Critics point to alleged errors and contradictions in the Bible to show that it is neither inspired nor the work of eyewitnesses. These critics claim that if the biblical writers can’t agree on even the simplest details, how can we possibly believe what they have to say about important spiritual matters? One such charge is that the gospel writers cannot even agree whether Jesus was crucified on the first day of Passover or the day before Passover.
The Alleged Contradiction
Bart Ehrman is perhaps the best known modern biblical critic. In a 2010 debate, he claimed that there are hundreds of contradictions in the gospel accounts and specifically called out a supposed discrepancy in the day on which Jesus died as an example. He claimed that Mark 15 “explicitly” states Jesus was crucified on the morning after the Passover meal while John 19 “explicitly” states the crucifixion occurred on the day of Preparation for Passover, which would be the day before the meal. He boldly proclaims “Don’t take my word for it. Read John 19 and Mark 15 for yourself. They contradict each other!”
When reviewing alleged errors and contradictions, it is important to review exactly what the text says and research the potential (and sometimes various) meanings of particular words and phrases. Ehrman is right that Mark 15 clearly has Jesus and his disciples eating the Last Supper on the day of Passover. So let’s review what John 19 says concerning Jesus’ trial (which would have been after the Last Supper):
“Now it was the day of Preparation of the Passover. It was about the sixth hour. He (Pontius Pilate) said to the Jews, ‘Behold your king!’” (John 19:14; English Standard Version)
At first it seems Ehrman is right. The passage clearly says ‘’the day of Preparation of the Passover” which would have to be the day before Passover begins, right? Wrong. The text says “the day of Preparation of the Passover” not “the day of Preparation for the Passover.” While this may seem like a small, insignificant difference, that simple change in the preposition greatly changes the meaning.
To understand why, we have to understand what is meant by the “day of Preparation.” Fortunately, Mark, the writer that supposedly contradicts John, also uses the same phrase and defines what it means. In Mark 15:42, he states “And when the evening had come, since it was the day of Preparation, that is, the day before the Sabbath” (English Standard Version). So we see that the day of Preparation is the day of preparing for the Sabbath, not for the Passover. Since Jewish law allowed no work to be done on Sabbath days, basic chores like cooking and cleaning had to be done beforehand, in preparation for the Sabbath.
We also have to understand the Passover. Passover is a week-long festival that commemorates the Jewish exodus from slavery in Egypt. The term is used nine times in the gospel of John and always refers to the festival as a whole, not just the Passover meal.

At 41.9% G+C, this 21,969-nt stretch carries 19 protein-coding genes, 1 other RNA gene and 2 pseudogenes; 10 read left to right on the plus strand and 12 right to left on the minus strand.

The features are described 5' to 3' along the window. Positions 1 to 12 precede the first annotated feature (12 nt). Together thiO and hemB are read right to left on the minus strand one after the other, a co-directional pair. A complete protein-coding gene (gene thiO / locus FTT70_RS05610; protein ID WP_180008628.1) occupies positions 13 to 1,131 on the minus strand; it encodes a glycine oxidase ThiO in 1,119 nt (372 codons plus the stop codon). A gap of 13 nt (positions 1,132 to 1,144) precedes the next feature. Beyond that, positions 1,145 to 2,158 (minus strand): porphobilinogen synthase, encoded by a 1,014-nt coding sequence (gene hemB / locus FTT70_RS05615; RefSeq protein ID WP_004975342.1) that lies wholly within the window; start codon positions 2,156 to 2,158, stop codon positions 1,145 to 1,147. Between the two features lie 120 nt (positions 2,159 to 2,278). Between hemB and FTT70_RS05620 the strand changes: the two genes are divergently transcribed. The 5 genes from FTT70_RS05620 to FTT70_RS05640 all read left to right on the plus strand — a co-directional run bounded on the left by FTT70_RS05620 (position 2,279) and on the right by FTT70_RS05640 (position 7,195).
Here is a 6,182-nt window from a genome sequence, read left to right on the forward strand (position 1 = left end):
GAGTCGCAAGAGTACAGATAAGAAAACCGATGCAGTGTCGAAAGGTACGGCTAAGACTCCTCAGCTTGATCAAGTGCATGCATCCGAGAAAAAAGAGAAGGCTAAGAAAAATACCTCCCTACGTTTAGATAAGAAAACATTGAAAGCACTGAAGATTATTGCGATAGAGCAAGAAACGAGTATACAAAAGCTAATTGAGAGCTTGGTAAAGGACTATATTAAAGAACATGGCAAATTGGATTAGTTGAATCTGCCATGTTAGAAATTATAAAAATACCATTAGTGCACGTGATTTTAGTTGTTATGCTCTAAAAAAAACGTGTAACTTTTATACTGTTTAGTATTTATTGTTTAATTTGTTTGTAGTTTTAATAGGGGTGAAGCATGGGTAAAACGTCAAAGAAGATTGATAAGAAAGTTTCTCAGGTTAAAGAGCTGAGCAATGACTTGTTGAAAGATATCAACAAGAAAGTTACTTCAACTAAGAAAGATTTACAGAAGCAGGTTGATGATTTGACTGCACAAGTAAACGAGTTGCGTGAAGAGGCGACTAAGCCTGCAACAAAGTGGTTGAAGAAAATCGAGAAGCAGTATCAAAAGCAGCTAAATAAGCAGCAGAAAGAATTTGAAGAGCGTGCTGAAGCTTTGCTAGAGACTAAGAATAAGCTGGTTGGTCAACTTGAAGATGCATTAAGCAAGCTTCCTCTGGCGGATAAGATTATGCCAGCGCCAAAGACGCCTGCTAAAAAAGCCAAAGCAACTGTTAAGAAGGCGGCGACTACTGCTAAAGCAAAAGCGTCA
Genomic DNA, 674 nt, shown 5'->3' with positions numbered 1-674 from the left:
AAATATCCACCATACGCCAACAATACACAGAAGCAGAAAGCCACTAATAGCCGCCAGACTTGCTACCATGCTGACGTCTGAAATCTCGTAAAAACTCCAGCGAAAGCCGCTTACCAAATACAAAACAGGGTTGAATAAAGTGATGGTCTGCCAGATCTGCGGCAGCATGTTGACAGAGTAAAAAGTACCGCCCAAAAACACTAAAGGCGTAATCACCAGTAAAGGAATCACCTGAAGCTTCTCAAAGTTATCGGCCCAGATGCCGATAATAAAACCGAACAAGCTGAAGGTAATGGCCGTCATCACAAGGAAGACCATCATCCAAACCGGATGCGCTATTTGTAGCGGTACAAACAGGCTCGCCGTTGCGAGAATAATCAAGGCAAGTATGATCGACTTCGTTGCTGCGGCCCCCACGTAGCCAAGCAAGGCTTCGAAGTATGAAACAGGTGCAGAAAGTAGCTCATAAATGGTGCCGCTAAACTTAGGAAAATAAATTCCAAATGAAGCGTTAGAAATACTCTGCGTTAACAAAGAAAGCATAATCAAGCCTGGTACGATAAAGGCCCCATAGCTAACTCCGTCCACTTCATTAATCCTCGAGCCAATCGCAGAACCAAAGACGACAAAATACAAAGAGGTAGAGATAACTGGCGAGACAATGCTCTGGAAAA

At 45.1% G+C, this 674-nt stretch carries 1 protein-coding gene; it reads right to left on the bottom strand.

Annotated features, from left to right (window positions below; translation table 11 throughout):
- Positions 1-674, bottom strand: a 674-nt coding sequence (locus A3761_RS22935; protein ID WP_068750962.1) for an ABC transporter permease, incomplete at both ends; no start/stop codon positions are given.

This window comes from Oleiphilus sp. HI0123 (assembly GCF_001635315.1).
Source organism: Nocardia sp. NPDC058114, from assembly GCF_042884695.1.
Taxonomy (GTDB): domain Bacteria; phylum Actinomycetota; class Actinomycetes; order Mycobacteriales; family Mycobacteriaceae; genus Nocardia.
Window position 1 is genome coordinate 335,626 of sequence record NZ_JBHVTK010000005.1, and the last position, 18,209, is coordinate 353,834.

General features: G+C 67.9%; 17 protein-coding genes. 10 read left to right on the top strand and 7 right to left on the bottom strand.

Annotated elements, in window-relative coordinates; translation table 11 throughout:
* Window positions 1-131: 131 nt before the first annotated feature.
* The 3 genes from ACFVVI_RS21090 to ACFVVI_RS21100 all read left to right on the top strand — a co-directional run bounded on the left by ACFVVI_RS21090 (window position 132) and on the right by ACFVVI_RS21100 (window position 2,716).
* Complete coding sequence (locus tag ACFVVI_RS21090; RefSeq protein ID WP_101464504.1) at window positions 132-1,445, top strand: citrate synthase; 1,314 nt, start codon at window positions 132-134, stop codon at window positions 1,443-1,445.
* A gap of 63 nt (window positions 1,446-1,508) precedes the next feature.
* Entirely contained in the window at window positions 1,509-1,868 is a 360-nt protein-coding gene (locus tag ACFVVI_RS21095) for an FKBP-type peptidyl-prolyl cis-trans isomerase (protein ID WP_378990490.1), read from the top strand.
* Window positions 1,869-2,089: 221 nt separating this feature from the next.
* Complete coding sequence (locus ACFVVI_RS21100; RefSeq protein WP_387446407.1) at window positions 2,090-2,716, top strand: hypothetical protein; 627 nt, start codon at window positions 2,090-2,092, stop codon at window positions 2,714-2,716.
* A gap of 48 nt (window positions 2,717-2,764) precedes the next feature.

When we combine the actual wording of John with the correct definitions for the day of Preparation and the Passover, the meaning becomes clear. John is saying that Jesus was crucified on the day before the Sabbath of the Passover week (the day of Preparation of Passover), not the day before Passover!
In fact, later in John, the disciple himself makes this exact point, agreeing completely with Mark:
“Since it was the day of Preparation, and so that the bodies would not remain on the cross on the Sabbath (for that Sabbath was a high day), the Jews asked Pilate that their legs might be broken and that they might be taken away.” (John 19:31; English Standard Version)
Here, John uses the same “day of Preparation” phrase as before but more clearly links it to the Sabbath, not the Passover (since the bodies had to be removed on the “day of Preparation,” before the Sabbath).
Upon studying this particular charge, several facts become clear. First, there are passages in the Bible that initially seem to contradict one another. We must recognize this reality. However, the second fact is that a proper understanding of grammar and vocabulary, combined with the cultural context, usually resolves these issues easily. Unfortunately, the third fact we have to realize is that there are many people who want to find fault with the Bible. So they look incessantly for it and point it out whenever they think they find it. Even if it means propagating misinformation that simple research could resolve.
The bottom line is this: The New Testament has been around for nearly 2,000 years. It has repeatedly stood the test of time and the charges of critics. Don’t be afraid of supposed contradictions, even if they are boldly proclaimed by articulate scholars like Bart Ehrman.
McGrew, Timothy (Professor and Director of Graduate Teaching, Western Michigan University), Alleged Contradictions in the Gospels, Part II, Presentation to St. Michael Lutheran Church, MI, 20 August 2012, pg. 8 and pgs. 15-23, accessed 13 July 2015